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A dynamic design space for primary drying during batch freeze-drying

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Abstract
Biopharmaceutical products are emerging within the pharmaceutical industry. However, biopharmaceuticals are often unstable in aqueous solution. Freeze-drying (lyophilisation) is the preferred method to achieve a stable product with an increased shelf-life. During batch freeze-drying, there are only two adaptable process variables, i.e. the shelf temperature and the pressure in the drying chamber. The value of both should be optimized, preferably in a dynamic way, to minimise the primary drying time while respecting process and equipment constraints and ensuring end product quality. A mechanistic model is used to determine the optimal values for the adaptable variables, hereby accounting for the uncertainty in all involved model parameters. A dynamic Design Space was constructed with a risk of failure acceptance level of 0.01%, i.e. a 'zero-failure' situation. Even for a risk of failure of 0.01%, the computed settings resulted in a reduction of the drying time by over 50% compared to current practice.

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Chicago
Mortier, Séverine, Pieter-Jan Van Bockstal, Ingmar Nopens, Thomas De Beer, and Krist V Gernaey. 2016. “A Dynamic Design Space for Primary Drying During Batch Freeze-drying.” Chimica Oggi-chemistry Today 34 (3): 59–61.
APA
Mortier, Séverine, Van Bockstal, P.-J., Nopens, I., De Beer, T., & Gernaey, K. V. (2016). A dynamic design space for primary drying during batch freeze-drying. CHIMICA OGGI-CHEMISTRY TODAY, 34(3), 59–61.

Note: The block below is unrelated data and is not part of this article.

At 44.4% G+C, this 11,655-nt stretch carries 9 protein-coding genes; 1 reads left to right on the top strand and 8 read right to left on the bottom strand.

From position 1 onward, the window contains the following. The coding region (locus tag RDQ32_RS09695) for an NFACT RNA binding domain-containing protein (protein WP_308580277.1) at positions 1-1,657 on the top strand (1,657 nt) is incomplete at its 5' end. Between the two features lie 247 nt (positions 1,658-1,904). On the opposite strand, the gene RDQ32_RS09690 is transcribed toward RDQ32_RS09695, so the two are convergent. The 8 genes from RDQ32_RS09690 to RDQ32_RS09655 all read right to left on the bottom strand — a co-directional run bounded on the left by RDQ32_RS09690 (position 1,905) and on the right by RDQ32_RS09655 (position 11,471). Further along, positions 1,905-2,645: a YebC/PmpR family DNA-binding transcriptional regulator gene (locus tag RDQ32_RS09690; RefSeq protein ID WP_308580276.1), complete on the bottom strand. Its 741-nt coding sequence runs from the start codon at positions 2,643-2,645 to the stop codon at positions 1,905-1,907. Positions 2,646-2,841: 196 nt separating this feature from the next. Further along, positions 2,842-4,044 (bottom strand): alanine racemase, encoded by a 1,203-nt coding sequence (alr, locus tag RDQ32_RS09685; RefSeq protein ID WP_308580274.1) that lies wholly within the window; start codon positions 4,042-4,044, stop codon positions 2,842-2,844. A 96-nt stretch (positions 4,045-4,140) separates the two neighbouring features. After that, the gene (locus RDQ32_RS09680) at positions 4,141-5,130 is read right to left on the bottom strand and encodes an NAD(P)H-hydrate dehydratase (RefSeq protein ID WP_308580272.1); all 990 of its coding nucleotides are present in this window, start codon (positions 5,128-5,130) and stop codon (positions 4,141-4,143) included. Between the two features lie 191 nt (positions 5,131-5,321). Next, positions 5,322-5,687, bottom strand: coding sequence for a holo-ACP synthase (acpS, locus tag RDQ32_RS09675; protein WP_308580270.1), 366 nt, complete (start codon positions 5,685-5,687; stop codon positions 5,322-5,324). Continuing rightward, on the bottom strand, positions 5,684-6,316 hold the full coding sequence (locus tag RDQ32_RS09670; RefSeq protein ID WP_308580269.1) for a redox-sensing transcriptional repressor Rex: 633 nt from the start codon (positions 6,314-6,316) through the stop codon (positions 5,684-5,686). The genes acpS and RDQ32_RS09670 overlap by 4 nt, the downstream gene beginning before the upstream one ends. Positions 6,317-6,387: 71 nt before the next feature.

Vancouver
1.
Mortier S, Van Bockstal P-J, Nopens I, De Beer T, Gernaey KV. A dynamic design space for primary drying during batch freeze-drying. CHIMICA OGGI-CHEMISTRY TODAY. 2016;34(3):59–61.
MLA
Mortier, Séverine, Pieter-Jan Van Bockstal, Ingmar Nopens, et al. “A Dynamic Design Space for Primary Drying During Batch Freeze-drying.” CHIMICA OGGI-CHEMISTRY TODAY 34.3 (2016): 59–61. Print.
@article{8511731,
  abstract     = {Biopharmaceutical products are emerging within the pharmaceutical industry. However, biopharmaceuticals are often unstable in aqueous solution. Freeze-drying (lyophilisation) is the preferred method to achieve a stable product with an increased shelf-life. During batch freeze-drying, there are only two adaptable process variables, i.e. the shelf temperature and the pressure in the drying chamber. The value of both should be optimized, preferably in a dynamic way, to minimise the primary drying time while respecting process and equipment constraints and ensuring end product quality. A mechanistic model is used to determine the optimal values for the adaptable variables, hereby accounting for the uncertainty in all involved model parameters. A dynamic Design Space was constructed with a risk of failure acceptance level of 0.01\%, i.e. a 'zero-failure' situation. Even for a risk of failure of 0.01\%, the computed settings resulted in a reduction of the drying time by over 50\% compared to current practice.},
  author       = {Mortier, S{\'e}verine and Van Bockstal, Pieter-Jan and Nopens, Ingmar and De Beer, Thomas and Gernaey, Krist V},
  issn         = {0392-839X},
  journal      = {CHIMICA OGGI-CHEMISTRY TODAY},
  language     = {eng},
  number       = {3},
  pages        = {59--61},
  title        = {A dynamic design space for primary drying during batch freeze-drying},
  volume       = {34},
  year         = {2016},
}

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